Protecting their rights: Grievance redressal
State Commission for Protection of Child Rights (SCPCR): The Govt. has notified for the constitution of the SCPCR on 25th November, 2009 and the appointment of Chairperson has been made subsequently made on 13th September, 2010. SCPCR is currently functional with one Chairperson and support staff and is an area which is planned to be strengthened in 2012.
Grievance Redressal Cell and School Students’ Helpline: The Department has constituted a dedicated Grievance Redressal Cell and has set up a toll-free Helpline no. (1800-34567-22) for redressal of grievances related to teachers and school students in the State. The Grievance Redressal Cell is actively engaged in hearing, enquiry, follow-up and redressal of cases from teachers, officers, parents and children. A total no. of 7,816 calls have been registered in the Cell, out of which  1,518 cases pertain to MDM, 72 cases to ST & SC Development Department, and are sent to relevant authorities (MDM Cell and ST & SC Development Department respectively) for enquiry. There are 139 calls that need no enquiry, i.e. calls of appreciation, and acknowledgment. The rest 6,117 cases are assigned for enquiry by the DI, DPC and CI of respective districts, out of which reports for 4,615 cases, i.e. 75.5% have been received and 2,469 cases are fully complied with and closed. 885 cases were found false after enquiry (all figures as on 16th March’12). All schools have displayed this number on their walls and many students and parents have benefitted from the prompt action taken on their calls. Case studies of remarkable experiences and of significant nature have been documented in the form of a handbook named Sampark (may also be downloaded at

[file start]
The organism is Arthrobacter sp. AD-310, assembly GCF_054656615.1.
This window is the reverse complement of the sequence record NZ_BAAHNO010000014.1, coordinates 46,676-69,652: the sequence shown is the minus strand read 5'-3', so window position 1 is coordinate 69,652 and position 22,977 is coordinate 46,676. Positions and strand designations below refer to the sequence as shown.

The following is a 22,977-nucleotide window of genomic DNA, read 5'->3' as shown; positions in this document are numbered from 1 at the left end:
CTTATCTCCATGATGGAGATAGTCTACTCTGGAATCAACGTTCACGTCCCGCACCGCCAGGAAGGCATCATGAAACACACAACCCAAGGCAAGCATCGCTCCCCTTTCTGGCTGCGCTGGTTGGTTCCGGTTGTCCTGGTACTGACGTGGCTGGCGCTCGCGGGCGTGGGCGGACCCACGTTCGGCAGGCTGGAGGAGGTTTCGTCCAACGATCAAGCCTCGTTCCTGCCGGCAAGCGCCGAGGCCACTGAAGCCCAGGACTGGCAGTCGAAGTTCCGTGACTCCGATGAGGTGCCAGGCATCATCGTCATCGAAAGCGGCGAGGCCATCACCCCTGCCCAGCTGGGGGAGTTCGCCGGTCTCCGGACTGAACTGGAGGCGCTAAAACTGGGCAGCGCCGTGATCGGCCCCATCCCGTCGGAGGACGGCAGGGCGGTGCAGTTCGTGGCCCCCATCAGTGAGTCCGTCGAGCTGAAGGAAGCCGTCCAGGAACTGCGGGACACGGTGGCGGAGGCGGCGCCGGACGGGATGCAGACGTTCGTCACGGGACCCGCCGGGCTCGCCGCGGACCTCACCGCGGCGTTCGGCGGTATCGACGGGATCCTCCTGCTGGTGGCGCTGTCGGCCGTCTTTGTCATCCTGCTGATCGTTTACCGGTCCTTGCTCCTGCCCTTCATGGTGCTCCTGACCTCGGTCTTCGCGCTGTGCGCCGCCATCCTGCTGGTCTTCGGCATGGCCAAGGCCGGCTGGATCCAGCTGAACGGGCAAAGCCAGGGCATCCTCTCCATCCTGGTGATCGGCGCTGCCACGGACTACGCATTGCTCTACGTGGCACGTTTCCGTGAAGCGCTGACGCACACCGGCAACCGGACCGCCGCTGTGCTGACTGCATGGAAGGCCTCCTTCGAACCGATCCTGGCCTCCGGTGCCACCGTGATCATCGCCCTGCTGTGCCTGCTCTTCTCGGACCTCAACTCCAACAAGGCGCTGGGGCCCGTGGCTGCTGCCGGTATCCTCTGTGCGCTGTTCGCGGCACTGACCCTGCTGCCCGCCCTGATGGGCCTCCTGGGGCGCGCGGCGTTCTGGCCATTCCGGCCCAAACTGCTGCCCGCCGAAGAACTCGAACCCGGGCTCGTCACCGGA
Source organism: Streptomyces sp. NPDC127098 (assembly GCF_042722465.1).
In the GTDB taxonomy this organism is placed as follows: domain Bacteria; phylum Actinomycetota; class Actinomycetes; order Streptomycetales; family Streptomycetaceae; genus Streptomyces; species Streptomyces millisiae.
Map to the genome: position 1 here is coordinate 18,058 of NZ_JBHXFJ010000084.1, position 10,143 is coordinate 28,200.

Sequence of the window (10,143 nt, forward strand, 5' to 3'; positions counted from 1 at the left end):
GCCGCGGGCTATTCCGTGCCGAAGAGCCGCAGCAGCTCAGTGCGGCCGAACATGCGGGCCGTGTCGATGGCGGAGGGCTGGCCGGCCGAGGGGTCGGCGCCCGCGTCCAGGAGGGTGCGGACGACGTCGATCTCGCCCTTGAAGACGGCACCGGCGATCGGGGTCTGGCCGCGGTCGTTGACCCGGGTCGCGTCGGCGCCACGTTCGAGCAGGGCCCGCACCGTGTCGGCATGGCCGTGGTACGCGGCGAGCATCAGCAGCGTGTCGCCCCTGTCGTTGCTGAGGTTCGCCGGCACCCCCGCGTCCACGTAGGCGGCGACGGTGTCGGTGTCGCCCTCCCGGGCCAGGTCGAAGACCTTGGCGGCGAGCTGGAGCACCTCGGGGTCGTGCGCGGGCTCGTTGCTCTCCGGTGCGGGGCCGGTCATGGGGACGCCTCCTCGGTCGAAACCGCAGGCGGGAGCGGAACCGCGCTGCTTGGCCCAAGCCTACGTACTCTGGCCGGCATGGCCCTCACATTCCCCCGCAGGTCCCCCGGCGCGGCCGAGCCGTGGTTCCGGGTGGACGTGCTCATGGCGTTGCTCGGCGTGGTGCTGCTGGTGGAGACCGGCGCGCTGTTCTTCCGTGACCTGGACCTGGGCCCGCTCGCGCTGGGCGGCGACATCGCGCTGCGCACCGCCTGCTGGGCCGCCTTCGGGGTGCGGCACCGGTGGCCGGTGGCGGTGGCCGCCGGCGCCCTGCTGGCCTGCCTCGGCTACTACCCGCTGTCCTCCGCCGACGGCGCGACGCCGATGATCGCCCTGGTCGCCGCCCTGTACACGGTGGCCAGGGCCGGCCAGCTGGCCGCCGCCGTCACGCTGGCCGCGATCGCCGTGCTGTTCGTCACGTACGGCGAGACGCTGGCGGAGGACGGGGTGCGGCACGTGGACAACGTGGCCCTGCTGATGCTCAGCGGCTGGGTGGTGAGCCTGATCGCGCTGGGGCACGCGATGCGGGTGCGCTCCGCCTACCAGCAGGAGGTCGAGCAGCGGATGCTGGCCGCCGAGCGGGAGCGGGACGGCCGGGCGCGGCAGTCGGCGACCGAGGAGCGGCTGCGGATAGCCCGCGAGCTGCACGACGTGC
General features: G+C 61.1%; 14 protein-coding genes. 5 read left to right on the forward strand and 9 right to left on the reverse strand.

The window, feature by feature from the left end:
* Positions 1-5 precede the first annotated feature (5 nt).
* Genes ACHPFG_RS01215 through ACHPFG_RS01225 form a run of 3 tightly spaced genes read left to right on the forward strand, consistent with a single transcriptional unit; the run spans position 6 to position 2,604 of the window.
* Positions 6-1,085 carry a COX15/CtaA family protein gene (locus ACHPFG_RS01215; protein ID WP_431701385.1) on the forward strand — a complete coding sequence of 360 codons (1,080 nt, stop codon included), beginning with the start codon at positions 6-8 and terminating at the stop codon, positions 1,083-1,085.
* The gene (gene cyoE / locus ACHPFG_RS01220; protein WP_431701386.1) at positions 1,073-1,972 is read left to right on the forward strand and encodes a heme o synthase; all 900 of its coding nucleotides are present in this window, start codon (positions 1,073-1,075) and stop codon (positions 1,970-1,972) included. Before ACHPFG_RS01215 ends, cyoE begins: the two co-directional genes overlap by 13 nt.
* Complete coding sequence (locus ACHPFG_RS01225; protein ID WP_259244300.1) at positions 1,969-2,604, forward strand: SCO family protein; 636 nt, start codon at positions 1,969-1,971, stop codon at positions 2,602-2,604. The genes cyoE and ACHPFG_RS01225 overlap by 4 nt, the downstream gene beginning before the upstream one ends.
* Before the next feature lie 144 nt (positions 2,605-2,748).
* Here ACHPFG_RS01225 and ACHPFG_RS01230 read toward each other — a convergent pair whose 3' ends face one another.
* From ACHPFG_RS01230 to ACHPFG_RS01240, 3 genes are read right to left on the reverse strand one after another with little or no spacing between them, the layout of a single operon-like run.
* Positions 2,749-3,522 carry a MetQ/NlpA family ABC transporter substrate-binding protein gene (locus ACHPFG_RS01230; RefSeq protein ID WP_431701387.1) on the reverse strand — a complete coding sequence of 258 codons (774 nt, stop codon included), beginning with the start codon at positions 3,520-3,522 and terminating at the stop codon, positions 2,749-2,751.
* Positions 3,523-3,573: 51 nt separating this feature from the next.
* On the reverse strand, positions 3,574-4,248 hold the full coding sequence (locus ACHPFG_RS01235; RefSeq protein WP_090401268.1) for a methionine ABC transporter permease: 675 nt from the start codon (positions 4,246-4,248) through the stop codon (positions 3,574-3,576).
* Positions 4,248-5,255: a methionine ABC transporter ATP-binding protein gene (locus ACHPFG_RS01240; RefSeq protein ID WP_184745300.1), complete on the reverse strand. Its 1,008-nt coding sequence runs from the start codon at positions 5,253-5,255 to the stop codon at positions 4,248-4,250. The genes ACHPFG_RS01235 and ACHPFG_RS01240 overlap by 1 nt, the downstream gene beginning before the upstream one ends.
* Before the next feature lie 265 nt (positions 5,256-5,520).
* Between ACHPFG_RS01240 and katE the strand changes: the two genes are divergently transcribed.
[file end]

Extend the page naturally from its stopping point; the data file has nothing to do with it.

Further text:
Tracking Our Performance: Monitoring Mechanism (‘Samiksha’)
Samiksha: A statewide monitoring mechanism is in place since November 2010.This mechanism tracks the performance of schools against 85 indicators on a monthly basis to track performance of all elementary schools in Odisha.
Indicators under Samiksha cover various aspects of RTE, under the categories of School Environment, Curricular Programmes and Co-Curricular Programmes, School-Community Linkage, School Management, and MDM. A range of printed formats for this purpose are used by the officers. About 6,000 officers including State Monitoring officers, DPCs, DIs, CIs, SIs, BRCCs and CRCCs have been trained in phases. A dedicated Performance Tracking Cell (supported by UNICEF) has been functioning in the School and Mass Education Dept. to manage the school monitoring process. The Cell tracks the monitoring process and provides analysis of data and district & block ranking for each month to the District Collector and DPC for review and follow up action at their end on monthly basis. In addition to this, selected State level officials have been designated one district each for close monitoring of key initiatives resulting in identification and analysis of gaps in implementation and assisting the District Project office  by suggesting guidelines and district-specific strategies for improvements based on the needs and field-based situation.